Difference between revisions of "Compel"

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(Infecting: fix according to latest git)
(Infecting: improve setup_c_header description)
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First, the <code>ctl</code> should be configured with the blob information. For that,
 
First, the <code>ctl</code> should be configured with the blob information. For that,
you should call <code>''PREFIX''_setup_c_header()</code> function,
+
you should call <code>''PREFIX''_setup_c_header()</code> function
where <code>''PREFIX''</code> is the same as the argument given to
+
with <code>ctl</code> as an argument. Here <code>''PREFIX''</code>
<code>-p</code> option to <code>compel hgen</code>.
+
is the same as the argument given to <code>-p</code> option
 +
to <code>compel hgen</code>.
  
 
Second, when infecting a parasite one should specify the amount of threads it will mess with (1, if only the thread leader will be accessed) and the maximum size of the memory area shared between infecting task and parasite used for arguments/result passing.
 
Second, when infecting a parasite one should specify the amount of threads it will mess with (1, if only the thread leader will be accessed) and the maximum size of the memory area shared between infecting task and parasite used for arguments/result passing.

Revision as of 21:38, 8 December 2016

Compel is a utility to execute arbitrary code in a context of a foreign process. Compel is part of CRIU, and its sources are available from the criu-dev branch of CRIU repo, subdirectory compel.

The code to be executed is called parasite code. Once compiled with compel flags and packed, it can be executed in other task's context. Note the code is run in environment without glibc, thus it can not call the usual stdio/stdlib/etc. functions.

A set of compel plugins are provided for your convenience. Plugins get linked to the parasite binary during the pack stage.

Writing parasite code

Execution of parasite code always starts with a function in compel std plugin that should be linked with parasite binary (see below). From the parasite code these symbols should be available for libcompel to work

parasite_trap_cmd(int cmd, void *arg);
This routine gets called by compel_run_in_thread()
parasite_daemon_cmd(int cmd, void *arg);
This routine gets called by compel_rpc_call() and compel_rpc_call_sync(). The arg points to the memory with arguments, see the #Arguments passing section below.
parasite_cleanup(void);
This gets called on parasite unload by compel_cure()

Compiling and packing

Compile the source of your parasite code with compel flags:

$ gcc -c foo1.c -o foo1.o $(compel cflags)

Don't forget to put compel/include/uapi/ directory into include paths.

Then link the parasite binary. Include all the .o files needed and compel std plugin by using compel linker script.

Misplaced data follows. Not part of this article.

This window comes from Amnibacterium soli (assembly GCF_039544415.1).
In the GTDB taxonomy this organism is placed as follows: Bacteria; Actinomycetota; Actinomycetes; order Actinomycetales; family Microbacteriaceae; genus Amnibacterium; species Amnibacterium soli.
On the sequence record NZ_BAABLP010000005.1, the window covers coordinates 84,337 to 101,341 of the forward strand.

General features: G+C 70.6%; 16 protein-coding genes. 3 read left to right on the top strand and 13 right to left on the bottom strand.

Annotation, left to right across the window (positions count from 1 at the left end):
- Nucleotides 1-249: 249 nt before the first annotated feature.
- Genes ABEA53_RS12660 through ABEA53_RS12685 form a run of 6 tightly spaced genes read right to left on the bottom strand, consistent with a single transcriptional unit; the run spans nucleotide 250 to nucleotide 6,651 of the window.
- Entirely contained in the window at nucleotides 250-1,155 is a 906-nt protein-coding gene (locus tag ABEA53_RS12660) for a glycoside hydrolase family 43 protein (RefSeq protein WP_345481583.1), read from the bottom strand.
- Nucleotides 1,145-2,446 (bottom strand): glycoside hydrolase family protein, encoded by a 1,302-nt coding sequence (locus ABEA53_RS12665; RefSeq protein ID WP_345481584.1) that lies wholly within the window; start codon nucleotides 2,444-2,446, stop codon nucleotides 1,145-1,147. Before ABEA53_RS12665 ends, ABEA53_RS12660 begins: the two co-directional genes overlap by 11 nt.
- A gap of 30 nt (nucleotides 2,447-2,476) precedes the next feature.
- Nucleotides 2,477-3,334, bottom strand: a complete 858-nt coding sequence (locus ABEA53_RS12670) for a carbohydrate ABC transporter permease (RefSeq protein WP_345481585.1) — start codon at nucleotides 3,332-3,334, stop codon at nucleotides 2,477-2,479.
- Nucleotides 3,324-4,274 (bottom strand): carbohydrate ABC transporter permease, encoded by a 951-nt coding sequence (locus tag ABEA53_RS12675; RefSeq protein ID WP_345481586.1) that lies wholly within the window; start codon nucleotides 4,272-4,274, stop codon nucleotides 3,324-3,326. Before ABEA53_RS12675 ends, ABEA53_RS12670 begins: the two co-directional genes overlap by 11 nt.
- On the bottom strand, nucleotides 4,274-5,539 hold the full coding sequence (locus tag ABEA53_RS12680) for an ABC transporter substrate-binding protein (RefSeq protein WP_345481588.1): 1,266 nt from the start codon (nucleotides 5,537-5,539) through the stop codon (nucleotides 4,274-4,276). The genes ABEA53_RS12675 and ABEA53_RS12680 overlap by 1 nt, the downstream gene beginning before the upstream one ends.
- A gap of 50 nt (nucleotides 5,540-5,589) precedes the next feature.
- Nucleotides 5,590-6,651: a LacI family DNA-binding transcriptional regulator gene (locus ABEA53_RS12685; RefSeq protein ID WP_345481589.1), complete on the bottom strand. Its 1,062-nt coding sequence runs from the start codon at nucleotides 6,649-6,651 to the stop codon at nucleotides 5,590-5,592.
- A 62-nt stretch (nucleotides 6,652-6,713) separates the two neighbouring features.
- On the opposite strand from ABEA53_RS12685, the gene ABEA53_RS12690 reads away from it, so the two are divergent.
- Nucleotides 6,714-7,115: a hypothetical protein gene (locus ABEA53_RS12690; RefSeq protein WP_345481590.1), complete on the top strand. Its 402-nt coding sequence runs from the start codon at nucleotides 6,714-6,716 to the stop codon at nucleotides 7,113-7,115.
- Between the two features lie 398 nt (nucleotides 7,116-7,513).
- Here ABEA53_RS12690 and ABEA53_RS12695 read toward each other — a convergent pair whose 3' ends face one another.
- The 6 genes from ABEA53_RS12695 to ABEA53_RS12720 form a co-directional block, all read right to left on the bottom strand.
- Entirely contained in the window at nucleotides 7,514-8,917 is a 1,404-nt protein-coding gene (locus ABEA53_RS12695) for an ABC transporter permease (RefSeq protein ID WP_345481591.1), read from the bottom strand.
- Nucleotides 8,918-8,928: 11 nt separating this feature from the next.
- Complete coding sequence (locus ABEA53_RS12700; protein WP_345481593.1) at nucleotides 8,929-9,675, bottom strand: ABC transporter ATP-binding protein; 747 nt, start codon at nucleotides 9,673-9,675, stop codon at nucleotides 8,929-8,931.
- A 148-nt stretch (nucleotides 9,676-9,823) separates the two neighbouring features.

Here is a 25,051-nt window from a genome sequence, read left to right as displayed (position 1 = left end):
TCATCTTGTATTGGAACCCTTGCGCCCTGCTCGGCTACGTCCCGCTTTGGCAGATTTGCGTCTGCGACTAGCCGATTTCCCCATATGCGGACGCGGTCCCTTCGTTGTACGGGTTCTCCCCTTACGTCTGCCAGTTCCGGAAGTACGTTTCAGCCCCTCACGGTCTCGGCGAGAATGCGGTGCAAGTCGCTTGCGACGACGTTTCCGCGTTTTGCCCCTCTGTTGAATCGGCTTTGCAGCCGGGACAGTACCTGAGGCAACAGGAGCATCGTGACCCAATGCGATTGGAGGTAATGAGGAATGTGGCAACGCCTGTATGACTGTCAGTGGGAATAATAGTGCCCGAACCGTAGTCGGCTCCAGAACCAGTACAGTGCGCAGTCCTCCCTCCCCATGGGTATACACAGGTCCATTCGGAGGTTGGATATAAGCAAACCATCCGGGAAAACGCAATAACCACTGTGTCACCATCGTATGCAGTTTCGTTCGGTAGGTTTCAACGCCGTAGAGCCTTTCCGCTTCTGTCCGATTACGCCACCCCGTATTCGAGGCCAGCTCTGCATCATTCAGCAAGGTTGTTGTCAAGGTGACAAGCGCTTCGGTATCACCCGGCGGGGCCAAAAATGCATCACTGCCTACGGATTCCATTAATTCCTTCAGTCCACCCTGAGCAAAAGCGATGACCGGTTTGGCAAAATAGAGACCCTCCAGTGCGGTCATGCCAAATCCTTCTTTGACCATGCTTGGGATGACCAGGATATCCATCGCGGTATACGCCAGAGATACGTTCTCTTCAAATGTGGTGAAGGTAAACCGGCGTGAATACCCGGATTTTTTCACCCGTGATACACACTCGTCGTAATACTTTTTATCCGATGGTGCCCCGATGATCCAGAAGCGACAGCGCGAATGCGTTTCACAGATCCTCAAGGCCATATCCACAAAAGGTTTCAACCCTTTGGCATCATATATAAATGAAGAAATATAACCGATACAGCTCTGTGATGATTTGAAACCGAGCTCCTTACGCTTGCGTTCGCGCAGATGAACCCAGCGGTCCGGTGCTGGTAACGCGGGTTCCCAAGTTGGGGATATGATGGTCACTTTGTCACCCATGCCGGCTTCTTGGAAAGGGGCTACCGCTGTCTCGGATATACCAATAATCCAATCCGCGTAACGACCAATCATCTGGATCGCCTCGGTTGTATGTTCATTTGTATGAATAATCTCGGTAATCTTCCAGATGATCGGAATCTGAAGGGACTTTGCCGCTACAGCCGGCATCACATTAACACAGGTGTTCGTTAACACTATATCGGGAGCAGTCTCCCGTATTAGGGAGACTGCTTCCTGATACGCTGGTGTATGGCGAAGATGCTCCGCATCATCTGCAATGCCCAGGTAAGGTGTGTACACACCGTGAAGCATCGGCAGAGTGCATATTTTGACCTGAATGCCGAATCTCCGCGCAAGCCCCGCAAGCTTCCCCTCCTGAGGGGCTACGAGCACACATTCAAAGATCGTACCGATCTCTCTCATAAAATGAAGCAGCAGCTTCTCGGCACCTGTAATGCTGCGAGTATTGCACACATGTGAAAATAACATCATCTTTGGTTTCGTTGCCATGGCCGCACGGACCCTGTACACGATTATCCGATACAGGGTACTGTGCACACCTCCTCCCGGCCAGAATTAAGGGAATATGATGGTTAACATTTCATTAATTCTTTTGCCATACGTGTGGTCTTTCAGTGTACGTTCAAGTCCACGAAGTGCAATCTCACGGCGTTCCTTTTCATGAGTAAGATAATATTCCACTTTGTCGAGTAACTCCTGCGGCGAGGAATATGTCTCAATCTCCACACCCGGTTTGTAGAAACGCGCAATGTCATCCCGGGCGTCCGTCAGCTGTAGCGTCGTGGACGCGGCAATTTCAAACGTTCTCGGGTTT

$ ld foo1.o foo2.o compel/plugins/std.built-in.o -T compel/arch/$ARCH/scripts/compel-pack.lds.S -o parasite.po 

The .po blob can now be loaded as parasite.

Loading blob

Using CLI

This functionality is in plans and not implemented yet.

Using libcompel.a library

Currently there is only one way to load the blob into victim task using libcompel.a, called c-header [1]. First you should make a header out of you .po file with the hgen action of compel tool:

compel hgen -f parasite.po -p parasite -o parasite.h

Options meaning is the following:

  • -f tells which binary to turn into header
  • -o tells where to write the resulting header
  • -p tells the prefix to use for generated names

Once parasite.h file is ready, it should be included into the infecting program source code to be compiled with it.

Running parasite code

So, in order to infect a task with parasite one must do the following.

  • Stop the task. This is done by calling compel_stop_task(int pid). Its return value should be saved in case it's positive (it contains the task state).
  • Prepare the infection handler. This is done by calling compel_prepare(int pid). The return value is an opaque pointer to struct parasite_ctl.
  • Run the remote code:
    • Execute a system call with compel_syscall(ctl, int syscall_nr, long *ret, int arg ...) (all 6 parameters)
    • Infect the victim with the parasite blob by calling compel_infect(ctl, nr_thread, size_of_args_area)
  • Cure the victim by calling compel_cure(ctl). Note that ctl pointer is freed by the call so it should not be used thereafter.
  • Resume the task by calling compel_resume_task(pid, orig_state, state) with the saved state value from the first step.

Infecting

Infecting the victim with a parasite blob needs some special treatment.

First, the ctl should be configured with the blob information. For that, you should call PREFIX_setup_c_header() function with ctl as an argument. Here PREFIX is the same as the argument given to -p option to compel hgen.

Second, when infecting a parasite one should specify the amount of threads it will mess with (1, if only the thread leader will be accessed) and the maximum size of the memory area shared between infecting task and parasite used for arguments/result passing.

Arguments passing

To pass arguments between the infecting code and parasite, one may call compel_parasite_args(ctl, type) and get the pointer where it can put data. Subsequent calls to compel_rpc_call[_sync]() will result in this data visible in void *arg address of the parasite_daemon_cmd().

See also



  1. This is done for historical reasons, it was the most handy way to load parasite code by CRIU. In plans we have loading the .po ELF file itself
  2. Clone the repo, build the project by running make, then go to compel/test/$test_name directory and run make there. Running spy bynary runs the example. Then -- RTFS or talk to us on criu@openvz.org :)